The Centre is working on issuing a new set of enhanced pictorial and text warnings and planning to print the national toll-free anti-smoking helpline number on the packets of all tobacco products to amplify the message.
In September 2015, the Union Health Ministry had made it mandatory for manufacturers to display health warnings on 85 per cent of the main display area on the packets of all tobacco products from April 1, 2016.
The ministry is now conducting an exercise as part of which they show a new set of pictures and text warnings to people to understand the effectiveness of the warnings and know the reaction of the consumers.
"The aim of the exercise is to find out if the new set of pictures and text warnings are impactful or not. Our teams are going to people and taking their suggestions," said a senior official of the Health Ministry.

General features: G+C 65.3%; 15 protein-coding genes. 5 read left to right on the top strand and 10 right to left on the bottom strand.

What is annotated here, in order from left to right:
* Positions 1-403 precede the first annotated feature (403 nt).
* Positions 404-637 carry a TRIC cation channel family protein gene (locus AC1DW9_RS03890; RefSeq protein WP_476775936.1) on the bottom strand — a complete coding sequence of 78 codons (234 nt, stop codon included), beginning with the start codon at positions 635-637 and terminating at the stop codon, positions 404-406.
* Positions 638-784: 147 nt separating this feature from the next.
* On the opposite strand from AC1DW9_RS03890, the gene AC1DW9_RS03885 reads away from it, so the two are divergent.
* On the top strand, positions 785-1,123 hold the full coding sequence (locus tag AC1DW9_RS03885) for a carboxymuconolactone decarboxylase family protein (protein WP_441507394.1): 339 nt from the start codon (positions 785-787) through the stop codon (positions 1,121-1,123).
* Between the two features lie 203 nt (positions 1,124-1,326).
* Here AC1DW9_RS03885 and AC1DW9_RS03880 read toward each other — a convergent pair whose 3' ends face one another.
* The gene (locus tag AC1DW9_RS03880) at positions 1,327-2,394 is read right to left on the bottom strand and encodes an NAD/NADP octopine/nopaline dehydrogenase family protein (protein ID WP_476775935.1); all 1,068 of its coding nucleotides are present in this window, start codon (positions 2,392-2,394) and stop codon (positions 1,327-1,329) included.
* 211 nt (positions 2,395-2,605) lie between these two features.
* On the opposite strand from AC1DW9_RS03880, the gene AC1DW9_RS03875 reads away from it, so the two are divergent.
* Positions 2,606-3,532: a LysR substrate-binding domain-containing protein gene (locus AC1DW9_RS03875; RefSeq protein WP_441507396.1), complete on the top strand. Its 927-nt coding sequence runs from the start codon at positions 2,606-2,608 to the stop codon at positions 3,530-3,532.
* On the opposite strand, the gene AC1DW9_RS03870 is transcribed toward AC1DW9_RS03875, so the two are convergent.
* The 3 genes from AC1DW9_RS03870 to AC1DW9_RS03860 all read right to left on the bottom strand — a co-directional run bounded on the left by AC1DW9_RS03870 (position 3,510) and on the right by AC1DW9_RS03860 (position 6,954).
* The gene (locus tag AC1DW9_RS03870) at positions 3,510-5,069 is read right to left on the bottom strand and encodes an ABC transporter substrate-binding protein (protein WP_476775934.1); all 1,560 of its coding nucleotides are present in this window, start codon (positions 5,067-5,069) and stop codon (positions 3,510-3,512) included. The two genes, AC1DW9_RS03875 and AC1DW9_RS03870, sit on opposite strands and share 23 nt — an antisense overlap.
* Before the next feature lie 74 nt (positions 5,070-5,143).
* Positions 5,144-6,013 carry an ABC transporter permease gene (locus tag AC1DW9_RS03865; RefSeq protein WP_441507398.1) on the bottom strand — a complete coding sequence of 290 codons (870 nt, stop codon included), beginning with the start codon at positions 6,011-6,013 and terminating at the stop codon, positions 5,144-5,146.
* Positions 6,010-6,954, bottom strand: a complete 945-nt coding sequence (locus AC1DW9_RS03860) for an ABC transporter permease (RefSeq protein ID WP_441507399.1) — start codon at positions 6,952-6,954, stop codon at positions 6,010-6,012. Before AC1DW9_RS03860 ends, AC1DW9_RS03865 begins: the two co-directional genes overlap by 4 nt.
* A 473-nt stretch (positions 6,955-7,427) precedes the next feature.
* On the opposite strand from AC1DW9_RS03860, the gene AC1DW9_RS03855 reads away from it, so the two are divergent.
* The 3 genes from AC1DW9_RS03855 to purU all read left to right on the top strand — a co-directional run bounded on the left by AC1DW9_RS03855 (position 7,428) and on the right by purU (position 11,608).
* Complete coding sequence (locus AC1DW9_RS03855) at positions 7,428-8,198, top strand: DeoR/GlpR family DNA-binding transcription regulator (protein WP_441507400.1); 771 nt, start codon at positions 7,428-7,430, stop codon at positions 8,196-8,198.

"We are also planning to print the National Tobacco Cessation QuitLine number (1800-22-77-87) on packets. Also, the text warnings will mention the diseases caused due to consumption of tobacco," he said.
According to the second Global Adult Tobacco Survey (GATS-2) published in June, tobacco use has gone down by six percentage points from 34.6 per cent of the country's adult population in 2009-10 to 28.6 per cent in 2016-17.
Tobacco use among young people (aged between 15 and 24) reduced from 18.4 per cent in GATS-1 to 12.4 per cent in GATS-2.
Also, there was an increase of one year in the mean age at initiation of tobacco use from 17.9 years in 2009-10 to 18.9 years in 2016-17, the report said.
The survey revealed that 19 per cent of men, 2 per cent of women, and 10.7 per cent of all adults smoke tobacco, while 29.6 per cent of men, 12.8 per cent of women and 21.4 per cent of all adults use smokeless tobacco.
It also mentioned that 28.6 per cent of all adults (26.7 crore) use tobacco in some form or other.